Principle #3: Partition your strengths
Having all of your developers work on all of your products and features is untenable. And even expecting senior developers to have context on most of your surface area can be an obstacle to your organization’s success and growth.
Today, the concepts of microservices and bounded contexts are well established due to the reasons discussed here: smaller building blocks tend to encourage teams to iterate more quickly and recent trends in containerization have made this easier to manage operationally. But if, like many companies, you are starting with a monolithic application, it makes sense to focus on both microservices and ‘macro’-services.
To begin this journey, your product could be divided logically into three or five areas, for instance. This can be done by thinking logically about product divisions and migrating teams towards functional and technical boundaries. Over time, what was once strongly coupled technology choices can evolve independently with teams focusing on large but shrinking parts of your overall offering.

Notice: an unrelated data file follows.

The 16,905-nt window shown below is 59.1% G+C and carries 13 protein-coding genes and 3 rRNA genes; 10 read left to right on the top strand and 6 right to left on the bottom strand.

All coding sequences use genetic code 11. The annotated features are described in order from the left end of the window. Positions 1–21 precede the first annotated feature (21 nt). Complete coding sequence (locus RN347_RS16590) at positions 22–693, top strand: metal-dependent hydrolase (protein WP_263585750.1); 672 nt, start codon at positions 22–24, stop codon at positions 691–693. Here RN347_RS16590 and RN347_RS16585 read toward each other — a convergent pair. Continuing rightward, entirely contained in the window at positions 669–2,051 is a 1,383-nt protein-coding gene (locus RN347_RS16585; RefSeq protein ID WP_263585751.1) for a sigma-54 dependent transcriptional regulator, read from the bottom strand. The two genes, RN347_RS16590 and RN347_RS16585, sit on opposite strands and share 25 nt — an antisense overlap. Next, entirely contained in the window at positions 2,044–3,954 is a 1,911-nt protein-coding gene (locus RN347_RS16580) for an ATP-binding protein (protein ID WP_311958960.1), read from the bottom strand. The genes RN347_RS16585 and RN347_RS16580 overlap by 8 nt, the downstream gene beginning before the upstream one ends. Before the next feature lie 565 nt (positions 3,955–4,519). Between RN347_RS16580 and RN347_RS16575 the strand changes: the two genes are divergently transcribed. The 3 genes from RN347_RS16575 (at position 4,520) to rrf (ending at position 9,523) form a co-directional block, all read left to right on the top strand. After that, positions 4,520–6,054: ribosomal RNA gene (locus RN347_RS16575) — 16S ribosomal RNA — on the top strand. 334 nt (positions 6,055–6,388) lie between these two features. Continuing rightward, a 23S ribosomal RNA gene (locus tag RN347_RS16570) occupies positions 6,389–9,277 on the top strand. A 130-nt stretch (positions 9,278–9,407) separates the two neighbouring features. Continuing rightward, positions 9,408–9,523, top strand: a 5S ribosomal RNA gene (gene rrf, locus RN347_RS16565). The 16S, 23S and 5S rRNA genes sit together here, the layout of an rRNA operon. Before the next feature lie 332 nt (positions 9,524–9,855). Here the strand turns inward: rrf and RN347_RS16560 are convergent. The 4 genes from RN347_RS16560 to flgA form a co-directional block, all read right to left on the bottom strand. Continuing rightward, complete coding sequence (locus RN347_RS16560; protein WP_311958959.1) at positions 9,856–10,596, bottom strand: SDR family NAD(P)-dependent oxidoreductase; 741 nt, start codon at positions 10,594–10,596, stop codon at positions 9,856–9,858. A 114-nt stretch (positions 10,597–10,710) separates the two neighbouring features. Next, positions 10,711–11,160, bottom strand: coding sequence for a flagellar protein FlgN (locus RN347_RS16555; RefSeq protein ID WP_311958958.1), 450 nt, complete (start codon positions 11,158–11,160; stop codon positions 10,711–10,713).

Shift to long-term thinking
When a product team starts out, it makes sense to focus on finding product/market fit. Initial architectural choices are important, but the long-term considerations are secondary. Once fit is achieved, however, teams need to think longer term about their infrastructure. A good rule of thumb here is to dedicate between a quarter and a third of your resources to non-feature-focused work including performance optimization, code refactoring, exploring new technologies, and porting to new infrastructure. Allocating less than that may eventually lead to that product’s stagnation over time.
As they focus on career growth, many developers appreciate rotating into such projects for a designated time period. This can lead to a cross-pollination of talent across teams that can better position your company to innovate. Teams working on internal core initiatives should also learn and ask where the company—and its customers—are headed in two to three years. An organization should plan and execute three or four long-term bets each year to help make that vision a reality.
Achieving innovation through architecture
Ultimately, the best way to quantify your organization’s success is by measuring the throughput, reliability, and innovation of your services over multiple years. If your organization is currently focused on innovation, but your teams are spending their time fixing problems rather than building new product areas, then there are likely problems with your architecture or your organizational structure. Technology companies need to ensure that they are building applications on a solid foundation and embracing a culture that encourages innovation.